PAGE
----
More violence, arrests in Paris suburbs overnight: police

"There were further violent showdowns overnight."

French police arrested a dozen people in a fourth straight night of confrontation with youths in suburbs north of Paris, with tension sparked by accusations of police violence spreading to new areas, a police representative said, according to Reuters.

Yves Lefebvre told franceinfo public radio about 10 vehicles were torched as young people hurled petrol bombs in standoffs with law enforcement officers in a region north of the capital where more serious rioting drew world-wide attention in 2005.

"There were further violent showdowns overnight," Lefebvre said.

While much more limited than 12 years ago, the unrest served as a reminder of the simmering tension in neighborhoods with higher than average unemployment and large immigrant populations.

Franceinfo said a bus driver was treated for minor injuries after his vehicle was hit by a petrol bomb.

"Sadly these neighborhoods have been turned into ghettos," Lefebvre of the SGP police union said, saying police were not sufficiently trained or equipped to deal with life in the gritty high-rise housing sprawls in the region ringing Paris.

The trouble began in Aulnay-sous-Bois several days ago after four police officers were suspended pending an inquiry into accusations they had used excessive force while arresting a 22-year-old man there, including shoving a baton into his anus.

One of the police officers involved in the man's arrest on Feb. 2 has been placed under formal investigation for suspected rape and three others for unnecessary violence.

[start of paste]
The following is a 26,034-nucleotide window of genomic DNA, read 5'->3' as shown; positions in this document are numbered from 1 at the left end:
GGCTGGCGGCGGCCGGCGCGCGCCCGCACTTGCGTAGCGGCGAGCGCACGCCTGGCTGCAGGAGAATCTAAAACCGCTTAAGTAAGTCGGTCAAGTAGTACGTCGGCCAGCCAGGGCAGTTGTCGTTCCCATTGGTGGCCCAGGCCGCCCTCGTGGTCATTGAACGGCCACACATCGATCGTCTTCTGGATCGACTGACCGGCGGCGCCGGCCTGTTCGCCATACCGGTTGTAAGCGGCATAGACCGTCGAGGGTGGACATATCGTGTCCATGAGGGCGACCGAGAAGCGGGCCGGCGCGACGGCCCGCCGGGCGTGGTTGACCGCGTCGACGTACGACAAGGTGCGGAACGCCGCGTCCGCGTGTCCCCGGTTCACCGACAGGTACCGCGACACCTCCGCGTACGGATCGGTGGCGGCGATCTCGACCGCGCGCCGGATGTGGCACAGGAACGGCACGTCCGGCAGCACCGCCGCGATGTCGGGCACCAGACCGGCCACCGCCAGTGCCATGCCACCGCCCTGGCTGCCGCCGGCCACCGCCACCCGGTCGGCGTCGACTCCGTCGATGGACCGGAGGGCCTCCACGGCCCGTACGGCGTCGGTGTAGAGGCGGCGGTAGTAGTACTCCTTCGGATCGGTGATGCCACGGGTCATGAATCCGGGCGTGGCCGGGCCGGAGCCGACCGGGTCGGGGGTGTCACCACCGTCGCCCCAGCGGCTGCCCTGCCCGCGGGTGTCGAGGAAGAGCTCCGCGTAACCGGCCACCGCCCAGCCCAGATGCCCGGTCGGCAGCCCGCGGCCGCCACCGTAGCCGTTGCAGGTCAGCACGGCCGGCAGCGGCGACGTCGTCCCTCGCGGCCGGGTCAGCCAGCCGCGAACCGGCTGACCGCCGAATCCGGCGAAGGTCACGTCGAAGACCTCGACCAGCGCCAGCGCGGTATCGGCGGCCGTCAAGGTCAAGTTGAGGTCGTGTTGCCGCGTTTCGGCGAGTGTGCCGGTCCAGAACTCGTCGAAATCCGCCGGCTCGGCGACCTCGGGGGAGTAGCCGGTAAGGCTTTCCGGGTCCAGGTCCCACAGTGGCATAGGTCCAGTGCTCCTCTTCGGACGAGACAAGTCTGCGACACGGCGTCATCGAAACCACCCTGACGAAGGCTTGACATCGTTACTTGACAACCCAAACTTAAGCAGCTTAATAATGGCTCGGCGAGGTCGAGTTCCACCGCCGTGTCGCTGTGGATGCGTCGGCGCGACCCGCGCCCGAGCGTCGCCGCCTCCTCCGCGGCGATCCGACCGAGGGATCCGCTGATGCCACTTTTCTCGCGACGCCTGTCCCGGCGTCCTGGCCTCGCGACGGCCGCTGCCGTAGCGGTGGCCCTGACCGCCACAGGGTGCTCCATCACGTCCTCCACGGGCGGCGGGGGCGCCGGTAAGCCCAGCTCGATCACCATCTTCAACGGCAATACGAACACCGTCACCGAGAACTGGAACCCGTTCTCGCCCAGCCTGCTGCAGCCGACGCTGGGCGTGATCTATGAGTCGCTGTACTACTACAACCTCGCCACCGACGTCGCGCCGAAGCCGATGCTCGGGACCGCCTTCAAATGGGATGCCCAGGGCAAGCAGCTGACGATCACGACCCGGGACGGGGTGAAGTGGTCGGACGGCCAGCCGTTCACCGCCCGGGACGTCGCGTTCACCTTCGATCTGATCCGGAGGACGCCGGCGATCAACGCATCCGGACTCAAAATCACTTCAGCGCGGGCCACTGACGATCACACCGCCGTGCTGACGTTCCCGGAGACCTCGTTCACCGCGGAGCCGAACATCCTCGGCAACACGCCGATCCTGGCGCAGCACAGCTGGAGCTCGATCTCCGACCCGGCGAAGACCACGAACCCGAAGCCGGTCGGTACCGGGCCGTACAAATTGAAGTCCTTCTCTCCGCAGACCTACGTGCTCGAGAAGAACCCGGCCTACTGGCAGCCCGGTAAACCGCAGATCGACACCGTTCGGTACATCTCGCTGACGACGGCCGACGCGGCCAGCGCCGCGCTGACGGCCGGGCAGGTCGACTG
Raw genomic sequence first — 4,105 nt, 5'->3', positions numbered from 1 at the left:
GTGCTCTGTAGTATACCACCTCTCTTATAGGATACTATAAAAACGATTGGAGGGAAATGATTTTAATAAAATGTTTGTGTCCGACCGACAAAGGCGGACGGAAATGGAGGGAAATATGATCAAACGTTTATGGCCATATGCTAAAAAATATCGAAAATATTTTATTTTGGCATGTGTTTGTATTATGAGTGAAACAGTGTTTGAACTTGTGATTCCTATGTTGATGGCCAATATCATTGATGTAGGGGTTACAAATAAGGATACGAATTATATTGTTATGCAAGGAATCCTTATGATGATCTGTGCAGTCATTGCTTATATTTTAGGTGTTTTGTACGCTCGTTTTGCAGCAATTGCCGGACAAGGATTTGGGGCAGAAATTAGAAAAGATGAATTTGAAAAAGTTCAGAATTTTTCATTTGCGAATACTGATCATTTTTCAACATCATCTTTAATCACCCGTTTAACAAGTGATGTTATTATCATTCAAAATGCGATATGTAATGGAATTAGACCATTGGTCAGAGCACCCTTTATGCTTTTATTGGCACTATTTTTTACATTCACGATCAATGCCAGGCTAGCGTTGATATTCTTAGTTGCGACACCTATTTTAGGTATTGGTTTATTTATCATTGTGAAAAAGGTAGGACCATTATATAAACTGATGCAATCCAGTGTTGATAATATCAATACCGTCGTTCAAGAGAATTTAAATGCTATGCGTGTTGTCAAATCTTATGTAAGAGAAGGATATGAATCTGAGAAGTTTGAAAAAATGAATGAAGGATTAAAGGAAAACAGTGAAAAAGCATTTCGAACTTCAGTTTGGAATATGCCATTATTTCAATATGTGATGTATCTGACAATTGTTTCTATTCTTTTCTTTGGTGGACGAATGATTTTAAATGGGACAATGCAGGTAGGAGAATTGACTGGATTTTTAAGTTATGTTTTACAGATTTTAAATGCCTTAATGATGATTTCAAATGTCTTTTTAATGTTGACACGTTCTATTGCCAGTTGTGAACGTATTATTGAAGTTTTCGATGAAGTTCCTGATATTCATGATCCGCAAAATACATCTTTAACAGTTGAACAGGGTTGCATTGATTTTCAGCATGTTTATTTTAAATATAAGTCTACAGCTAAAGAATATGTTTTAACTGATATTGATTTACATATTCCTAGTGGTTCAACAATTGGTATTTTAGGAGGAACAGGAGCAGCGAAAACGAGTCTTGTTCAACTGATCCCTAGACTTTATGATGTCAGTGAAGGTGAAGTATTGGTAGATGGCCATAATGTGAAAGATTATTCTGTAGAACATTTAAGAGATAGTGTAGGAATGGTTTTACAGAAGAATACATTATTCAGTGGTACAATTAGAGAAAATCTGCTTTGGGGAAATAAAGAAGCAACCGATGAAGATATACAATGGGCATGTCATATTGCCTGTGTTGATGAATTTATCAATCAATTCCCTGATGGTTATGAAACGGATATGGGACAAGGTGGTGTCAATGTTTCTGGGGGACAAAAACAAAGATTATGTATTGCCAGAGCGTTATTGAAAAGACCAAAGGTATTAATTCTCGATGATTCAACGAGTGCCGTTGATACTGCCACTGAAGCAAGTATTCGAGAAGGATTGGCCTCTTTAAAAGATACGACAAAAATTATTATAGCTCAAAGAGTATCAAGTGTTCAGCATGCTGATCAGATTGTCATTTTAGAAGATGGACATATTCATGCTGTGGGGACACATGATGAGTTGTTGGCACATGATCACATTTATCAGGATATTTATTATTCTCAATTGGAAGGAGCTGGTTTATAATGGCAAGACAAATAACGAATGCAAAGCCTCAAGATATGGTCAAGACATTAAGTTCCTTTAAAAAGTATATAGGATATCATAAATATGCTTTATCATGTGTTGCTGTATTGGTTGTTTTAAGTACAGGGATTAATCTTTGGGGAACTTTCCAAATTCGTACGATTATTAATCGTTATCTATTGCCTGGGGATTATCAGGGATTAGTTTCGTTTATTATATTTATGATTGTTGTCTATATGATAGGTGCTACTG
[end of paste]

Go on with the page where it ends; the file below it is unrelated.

President Francois Hollande visited the victim on Tuesday at the Aulnay hospital where he is being treated for injuries.

Lefebvre said the skirmishes on Tuesday night were mainly in towns around Aulnay-sous-Bois, which itself was relatively calm.

The standoffs are playing out against a backdrop of growing political uncertainty in France, where far-right leader Marine Le Pen leads the pack of candidates to succeed Hollande in May and conservative standard bearer Francois Fillon has been hit by accusations he had his wife paid by the state for a fake job.

Aulnay-sous-Bois is one of several areas where riots erupted in 2005 after two teenagers who fled from police in the nearby neighborhood of Clichy-sous-Bois died from accidental electrocution in a power station where they had hidden.

That incident sparked three weeks of rioting in which 10,000 cars and 300 buildings were set on fire, prompting the then interior minister, Nicolas Sarkozy, to declare a state of emergency and drawing attention to the contrasts between Paris and the bleak suburbs around it.

In Aulnay, where an unemployment rate of 19 percent is near double the national average, petrol bombs were thrown and police used tear gas in confrontations around a sprawl of buildings that were built in the late 1960s to house car factory workers. The factory closed in 2013.


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